While the world and the church may more highly esteem the general, God values each one. He loves us all the same and doesn’’t value one ministry role more than the other. Looking for evidence? See the cross. Romans 5:8 says: “But God shows his love for us in that while we were still sinners, Christ died for us.” There is no distinction: equal need for a Savior, equal recipients of His love.

2. I learned how I’m wired

I like going deep in one area of ministry (marriage) rather than going wide and less deep. Rather than leading a large slice of the pie, I do better with one narrow (yet highly significant) sliver of the pie.

I’’d rather lead one area up close than many areas from a distance. No one grows up wanting to be a marriage pastor, but I am so thankful this is the area I get to serve and use my gifts.

3. I gained a better respect for those different than me

I learned to respect the skill set required for senior pastors, campus pastors, or ministry directors who lead multiple, large teams. I relearned that God gives different gifts to different people for different purposes, but all for His glory and for the common good (1 Corinthians 12:4-7).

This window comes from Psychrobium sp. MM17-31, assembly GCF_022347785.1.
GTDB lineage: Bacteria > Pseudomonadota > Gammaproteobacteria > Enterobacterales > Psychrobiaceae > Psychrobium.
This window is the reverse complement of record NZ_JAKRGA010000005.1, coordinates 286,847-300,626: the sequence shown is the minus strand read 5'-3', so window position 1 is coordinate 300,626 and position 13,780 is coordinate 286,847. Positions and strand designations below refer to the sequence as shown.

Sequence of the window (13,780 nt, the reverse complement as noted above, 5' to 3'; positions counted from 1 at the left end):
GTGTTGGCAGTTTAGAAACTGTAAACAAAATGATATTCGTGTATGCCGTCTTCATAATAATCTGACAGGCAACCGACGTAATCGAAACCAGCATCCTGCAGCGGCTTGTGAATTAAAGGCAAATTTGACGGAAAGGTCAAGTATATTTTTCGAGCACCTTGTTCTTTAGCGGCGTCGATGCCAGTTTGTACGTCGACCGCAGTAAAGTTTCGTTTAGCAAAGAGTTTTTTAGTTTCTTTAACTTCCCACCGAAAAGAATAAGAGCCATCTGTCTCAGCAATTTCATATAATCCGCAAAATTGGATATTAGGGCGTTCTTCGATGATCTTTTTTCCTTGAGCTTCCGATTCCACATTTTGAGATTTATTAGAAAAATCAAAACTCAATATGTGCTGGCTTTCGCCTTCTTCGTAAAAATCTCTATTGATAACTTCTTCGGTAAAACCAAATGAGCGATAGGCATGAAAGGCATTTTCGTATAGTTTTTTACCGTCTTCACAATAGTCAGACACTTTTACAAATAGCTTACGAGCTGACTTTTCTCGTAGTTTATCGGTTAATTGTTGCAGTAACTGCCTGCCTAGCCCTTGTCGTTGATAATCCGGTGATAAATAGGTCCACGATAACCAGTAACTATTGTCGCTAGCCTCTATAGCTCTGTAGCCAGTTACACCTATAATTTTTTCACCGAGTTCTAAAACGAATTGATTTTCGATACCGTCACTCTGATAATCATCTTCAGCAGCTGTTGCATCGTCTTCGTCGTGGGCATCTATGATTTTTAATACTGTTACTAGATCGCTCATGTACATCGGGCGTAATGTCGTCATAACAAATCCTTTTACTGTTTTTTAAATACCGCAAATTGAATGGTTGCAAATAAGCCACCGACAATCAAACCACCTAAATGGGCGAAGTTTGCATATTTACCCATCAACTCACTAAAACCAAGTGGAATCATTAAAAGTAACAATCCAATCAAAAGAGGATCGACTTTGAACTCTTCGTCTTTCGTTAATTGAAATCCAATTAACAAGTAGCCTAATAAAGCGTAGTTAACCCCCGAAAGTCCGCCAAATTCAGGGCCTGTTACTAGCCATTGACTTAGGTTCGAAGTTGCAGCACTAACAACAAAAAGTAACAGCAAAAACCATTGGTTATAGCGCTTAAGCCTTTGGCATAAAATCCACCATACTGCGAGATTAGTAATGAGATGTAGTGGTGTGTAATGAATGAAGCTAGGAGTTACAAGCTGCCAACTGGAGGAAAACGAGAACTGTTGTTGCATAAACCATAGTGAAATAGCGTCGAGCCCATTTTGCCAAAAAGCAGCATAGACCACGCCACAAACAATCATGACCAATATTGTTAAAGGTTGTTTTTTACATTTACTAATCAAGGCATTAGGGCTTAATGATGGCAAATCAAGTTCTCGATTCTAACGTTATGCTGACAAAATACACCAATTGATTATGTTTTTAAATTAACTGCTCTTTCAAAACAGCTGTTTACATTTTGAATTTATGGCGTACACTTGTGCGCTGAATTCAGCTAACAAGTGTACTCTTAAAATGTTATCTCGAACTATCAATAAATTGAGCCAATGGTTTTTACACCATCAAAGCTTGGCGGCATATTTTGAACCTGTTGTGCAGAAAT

I was reminded that God chooses for some to be an ear, some to be a foot, and some to be the colon. All are necessary for the body to function in the way He desires and designs.

4. I learned this all could change in the future

I wouldn’’t be surprised if at some point down the road, I move to another role, either as a campus pastor or maybe even another job at another church. I sure hope not, but it wouldn’’t surprise me.

I hope I’’m not the same person in five years that I am right now. I pray God will continue to grow and sanctify me in whatever way He wishes.

Ask Yourself These Questions

Shifting gears to you: How are you wired? What are your gifts? Are you in your sweet spot in leadership? Ask yourself some honest questions:

  • Do you think some gifts are more valuable than others?
  • Do you covet a role higher in the org chart?
  • If so, is it for the right reasons (because it fits your gifts and skills) or for the wrong reasons (more money, more power, more worldly esteem)?
  • Are you being faithful where you are right now or are you waiting for the next opportunity to come your way?

Ask others you work with if they think you’re in the right spot. Ask your boss for his or her thoughts on your ministry sweet spot. Ask how you can grow, and when they respond, be teachable, humble and don’t be defensive. If you’’re married, ask your spouse the same questions you asked your boss. Again, don’’t be defensive!

In retrospect, I don’’t think I should have changed roles. I don’’t like change, and the last year has been a year with a fair amount of transition. But, I have learned much in the process and I have gained a much greater perspective on how the Lord has fearfully and wonderfully made and designed me.

Reposted with permission. Read the original blog post here.